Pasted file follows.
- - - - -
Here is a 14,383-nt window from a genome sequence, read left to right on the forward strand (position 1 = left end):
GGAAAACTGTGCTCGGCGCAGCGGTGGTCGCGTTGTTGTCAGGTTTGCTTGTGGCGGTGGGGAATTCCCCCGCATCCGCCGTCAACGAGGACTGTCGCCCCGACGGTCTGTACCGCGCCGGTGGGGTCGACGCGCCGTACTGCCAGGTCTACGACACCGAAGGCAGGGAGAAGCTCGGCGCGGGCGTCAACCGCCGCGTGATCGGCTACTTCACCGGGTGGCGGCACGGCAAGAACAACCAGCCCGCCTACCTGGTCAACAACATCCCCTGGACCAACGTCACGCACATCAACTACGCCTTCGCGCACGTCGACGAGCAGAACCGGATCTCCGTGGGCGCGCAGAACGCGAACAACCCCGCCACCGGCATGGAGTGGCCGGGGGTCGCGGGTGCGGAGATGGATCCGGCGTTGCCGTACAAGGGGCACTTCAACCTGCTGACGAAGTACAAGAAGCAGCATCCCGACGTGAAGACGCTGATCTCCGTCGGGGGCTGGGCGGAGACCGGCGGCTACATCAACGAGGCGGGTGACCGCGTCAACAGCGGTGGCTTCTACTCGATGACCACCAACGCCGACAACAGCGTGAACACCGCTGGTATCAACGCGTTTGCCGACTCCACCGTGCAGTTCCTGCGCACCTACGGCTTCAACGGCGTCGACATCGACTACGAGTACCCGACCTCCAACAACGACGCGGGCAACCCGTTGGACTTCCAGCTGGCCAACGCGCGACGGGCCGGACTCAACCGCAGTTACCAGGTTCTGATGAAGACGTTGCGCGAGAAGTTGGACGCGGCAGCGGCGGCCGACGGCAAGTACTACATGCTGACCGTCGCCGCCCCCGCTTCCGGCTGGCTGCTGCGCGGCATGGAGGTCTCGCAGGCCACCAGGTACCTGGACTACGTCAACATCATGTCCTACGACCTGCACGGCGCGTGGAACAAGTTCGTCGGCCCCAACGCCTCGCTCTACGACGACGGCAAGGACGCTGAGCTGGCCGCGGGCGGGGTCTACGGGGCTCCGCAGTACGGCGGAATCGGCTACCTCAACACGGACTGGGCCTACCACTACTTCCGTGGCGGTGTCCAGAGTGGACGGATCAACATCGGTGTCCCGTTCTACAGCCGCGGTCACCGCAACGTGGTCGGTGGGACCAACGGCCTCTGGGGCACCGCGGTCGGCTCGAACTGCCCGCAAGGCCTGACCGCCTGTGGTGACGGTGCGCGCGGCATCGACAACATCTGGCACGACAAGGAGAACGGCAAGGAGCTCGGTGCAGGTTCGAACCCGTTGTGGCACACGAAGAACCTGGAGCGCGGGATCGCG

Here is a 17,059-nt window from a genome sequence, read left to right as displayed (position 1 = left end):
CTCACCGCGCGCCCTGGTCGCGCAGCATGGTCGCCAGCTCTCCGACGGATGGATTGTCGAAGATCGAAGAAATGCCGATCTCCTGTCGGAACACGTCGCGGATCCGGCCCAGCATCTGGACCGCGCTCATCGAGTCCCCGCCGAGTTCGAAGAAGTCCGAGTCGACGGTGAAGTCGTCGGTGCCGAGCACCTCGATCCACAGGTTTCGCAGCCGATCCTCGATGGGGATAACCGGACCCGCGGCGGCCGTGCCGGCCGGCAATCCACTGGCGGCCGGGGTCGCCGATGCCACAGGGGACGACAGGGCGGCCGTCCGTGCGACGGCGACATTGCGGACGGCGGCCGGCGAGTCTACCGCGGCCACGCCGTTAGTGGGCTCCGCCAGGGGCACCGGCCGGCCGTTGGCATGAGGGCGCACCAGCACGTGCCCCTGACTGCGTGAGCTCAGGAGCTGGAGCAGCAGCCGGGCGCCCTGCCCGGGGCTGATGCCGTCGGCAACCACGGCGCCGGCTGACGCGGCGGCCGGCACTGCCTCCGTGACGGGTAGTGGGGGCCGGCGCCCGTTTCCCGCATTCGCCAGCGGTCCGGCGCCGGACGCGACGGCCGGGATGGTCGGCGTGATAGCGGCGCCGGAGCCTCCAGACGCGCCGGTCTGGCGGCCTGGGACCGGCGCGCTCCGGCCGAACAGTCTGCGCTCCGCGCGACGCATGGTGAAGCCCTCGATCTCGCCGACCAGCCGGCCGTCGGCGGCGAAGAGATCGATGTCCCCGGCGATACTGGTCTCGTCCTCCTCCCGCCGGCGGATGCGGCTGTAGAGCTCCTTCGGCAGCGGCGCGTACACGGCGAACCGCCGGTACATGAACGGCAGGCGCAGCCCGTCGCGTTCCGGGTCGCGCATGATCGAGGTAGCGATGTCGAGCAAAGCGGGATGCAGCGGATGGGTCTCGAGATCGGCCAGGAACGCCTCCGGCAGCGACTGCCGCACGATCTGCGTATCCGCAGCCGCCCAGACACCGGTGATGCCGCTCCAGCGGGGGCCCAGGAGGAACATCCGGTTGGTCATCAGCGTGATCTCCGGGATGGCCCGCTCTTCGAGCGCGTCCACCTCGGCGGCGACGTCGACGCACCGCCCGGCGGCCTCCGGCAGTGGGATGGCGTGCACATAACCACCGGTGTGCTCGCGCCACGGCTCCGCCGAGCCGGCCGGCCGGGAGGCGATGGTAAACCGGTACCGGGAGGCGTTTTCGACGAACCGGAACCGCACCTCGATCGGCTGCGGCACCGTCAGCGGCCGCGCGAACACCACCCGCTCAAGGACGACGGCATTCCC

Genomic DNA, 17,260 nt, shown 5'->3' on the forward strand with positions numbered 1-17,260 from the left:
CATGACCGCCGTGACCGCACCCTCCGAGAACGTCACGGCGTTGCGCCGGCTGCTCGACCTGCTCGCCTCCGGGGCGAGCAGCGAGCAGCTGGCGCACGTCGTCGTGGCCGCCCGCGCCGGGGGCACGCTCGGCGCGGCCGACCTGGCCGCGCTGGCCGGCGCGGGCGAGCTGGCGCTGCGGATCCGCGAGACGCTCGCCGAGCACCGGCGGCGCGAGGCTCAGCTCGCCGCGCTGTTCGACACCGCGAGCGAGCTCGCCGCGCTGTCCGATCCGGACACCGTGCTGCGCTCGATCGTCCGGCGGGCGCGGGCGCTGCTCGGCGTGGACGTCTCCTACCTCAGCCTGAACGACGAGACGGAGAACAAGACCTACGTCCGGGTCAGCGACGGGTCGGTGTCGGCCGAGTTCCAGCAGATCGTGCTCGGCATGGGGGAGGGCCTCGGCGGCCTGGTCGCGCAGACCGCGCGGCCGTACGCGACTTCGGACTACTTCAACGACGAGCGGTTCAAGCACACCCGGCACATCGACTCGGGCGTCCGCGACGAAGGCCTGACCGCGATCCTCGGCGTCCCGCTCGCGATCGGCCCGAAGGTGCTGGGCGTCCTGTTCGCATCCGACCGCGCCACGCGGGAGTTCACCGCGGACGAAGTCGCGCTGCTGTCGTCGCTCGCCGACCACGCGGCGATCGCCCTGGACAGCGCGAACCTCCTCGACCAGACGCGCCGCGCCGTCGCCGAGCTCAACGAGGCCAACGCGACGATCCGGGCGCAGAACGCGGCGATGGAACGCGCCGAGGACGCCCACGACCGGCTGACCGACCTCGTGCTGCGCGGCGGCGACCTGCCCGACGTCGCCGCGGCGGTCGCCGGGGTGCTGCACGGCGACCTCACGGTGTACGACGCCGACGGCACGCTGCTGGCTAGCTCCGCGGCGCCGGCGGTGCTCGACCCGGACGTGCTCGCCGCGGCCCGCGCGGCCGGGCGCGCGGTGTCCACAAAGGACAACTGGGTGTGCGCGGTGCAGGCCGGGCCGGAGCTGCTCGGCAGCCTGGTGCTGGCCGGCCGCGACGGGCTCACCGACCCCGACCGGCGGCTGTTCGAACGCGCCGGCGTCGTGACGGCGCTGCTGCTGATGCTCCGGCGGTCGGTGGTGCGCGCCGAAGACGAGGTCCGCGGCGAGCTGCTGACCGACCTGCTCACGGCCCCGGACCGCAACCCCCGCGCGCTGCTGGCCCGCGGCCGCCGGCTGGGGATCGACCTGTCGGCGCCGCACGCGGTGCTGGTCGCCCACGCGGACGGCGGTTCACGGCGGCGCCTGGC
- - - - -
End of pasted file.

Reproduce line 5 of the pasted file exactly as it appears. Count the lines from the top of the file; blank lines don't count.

Genomic DNA, 17,260 nt, shown 5'->3' on the forward strand with positions numbered 1-17,260 from the left: